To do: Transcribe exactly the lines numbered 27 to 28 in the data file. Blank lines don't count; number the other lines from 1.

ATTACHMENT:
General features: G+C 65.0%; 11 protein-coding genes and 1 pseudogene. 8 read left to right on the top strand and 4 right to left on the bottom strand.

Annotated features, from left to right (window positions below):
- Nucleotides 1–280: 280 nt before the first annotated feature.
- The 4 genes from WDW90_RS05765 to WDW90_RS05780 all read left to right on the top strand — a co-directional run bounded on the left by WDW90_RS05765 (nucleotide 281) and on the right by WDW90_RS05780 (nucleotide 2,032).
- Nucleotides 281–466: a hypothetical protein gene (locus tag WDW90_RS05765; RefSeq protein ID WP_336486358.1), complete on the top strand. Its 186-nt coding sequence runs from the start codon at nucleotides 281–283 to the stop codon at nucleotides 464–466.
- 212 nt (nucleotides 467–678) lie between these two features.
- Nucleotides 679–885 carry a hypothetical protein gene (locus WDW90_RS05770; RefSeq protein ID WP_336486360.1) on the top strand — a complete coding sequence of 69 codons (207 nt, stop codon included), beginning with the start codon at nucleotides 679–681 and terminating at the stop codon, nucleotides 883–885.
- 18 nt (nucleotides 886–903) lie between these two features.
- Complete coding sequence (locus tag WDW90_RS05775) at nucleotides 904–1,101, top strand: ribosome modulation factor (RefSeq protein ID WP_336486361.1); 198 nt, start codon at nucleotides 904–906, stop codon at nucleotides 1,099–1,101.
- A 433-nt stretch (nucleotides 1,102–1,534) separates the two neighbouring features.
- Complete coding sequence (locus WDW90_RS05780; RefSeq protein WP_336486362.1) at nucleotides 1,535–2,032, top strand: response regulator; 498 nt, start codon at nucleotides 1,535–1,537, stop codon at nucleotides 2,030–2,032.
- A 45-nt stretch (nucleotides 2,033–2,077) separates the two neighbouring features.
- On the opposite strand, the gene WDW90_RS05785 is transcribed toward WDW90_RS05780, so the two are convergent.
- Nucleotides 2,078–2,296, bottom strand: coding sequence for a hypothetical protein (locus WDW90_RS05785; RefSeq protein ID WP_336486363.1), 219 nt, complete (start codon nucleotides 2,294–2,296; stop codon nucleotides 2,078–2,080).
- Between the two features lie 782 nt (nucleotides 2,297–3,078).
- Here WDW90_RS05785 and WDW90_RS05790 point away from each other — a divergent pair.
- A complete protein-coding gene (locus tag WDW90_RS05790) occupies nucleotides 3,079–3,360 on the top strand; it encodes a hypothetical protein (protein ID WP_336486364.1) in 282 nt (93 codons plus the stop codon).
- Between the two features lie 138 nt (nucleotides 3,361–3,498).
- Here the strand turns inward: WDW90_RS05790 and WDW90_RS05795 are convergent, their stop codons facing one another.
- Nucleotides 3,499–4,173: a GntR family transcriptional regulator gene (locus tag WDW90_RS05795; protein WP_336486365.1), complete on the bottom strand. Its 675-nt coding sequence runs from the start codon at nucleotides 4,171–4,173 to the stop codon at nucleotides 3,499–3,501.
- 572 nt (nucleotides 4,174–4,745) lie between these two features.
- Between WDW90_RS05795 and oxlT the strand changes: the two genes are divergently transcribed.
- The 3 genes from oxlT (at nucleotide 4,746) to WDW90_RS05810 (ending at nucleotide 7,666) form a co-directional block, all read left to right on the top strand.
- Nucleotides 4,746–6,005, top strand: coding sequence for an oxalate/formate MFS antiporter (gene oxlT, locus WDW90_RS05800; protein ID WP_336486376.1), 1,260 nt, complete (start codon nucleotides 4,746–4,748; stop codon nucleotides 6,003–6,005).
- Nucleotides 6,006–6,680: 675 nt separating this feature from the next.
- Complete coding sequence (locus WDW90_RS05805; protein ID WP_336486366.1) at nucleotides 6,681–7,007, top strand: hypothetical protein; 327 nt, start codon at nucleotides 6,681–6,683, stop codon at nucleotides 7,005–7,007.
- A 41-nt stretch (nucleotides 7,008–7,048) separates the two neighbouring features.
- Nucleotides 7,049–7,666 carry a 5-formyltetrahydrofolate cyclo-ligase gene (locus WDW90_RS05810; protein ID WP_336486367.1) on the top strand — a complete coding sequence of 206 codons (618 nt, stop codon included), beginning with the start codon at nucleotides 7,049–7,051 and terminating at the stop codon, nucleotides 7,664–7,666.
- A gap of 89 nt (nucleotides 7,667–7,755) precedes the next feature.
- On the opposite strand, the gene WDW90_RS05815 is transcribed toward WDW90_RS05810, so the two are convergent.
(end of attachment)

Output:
- A 41-nt stretch (nucleotides 7,008–7,048) separates the two neighbouring features.
- Nucleotides 7,049–7,666 carry a 5-formyltetrahydrofolate cyclo-ligase gene (locus WDW90_RS05810; protein ID WP_336486367.1) on the top strand — a complete coding sequence of 206 codons (618 nt, stop codon included), beginning with the start codon at nucleotides 7,049–7,051 and terminating at the stop codon, nucleotides 7,664–7,666.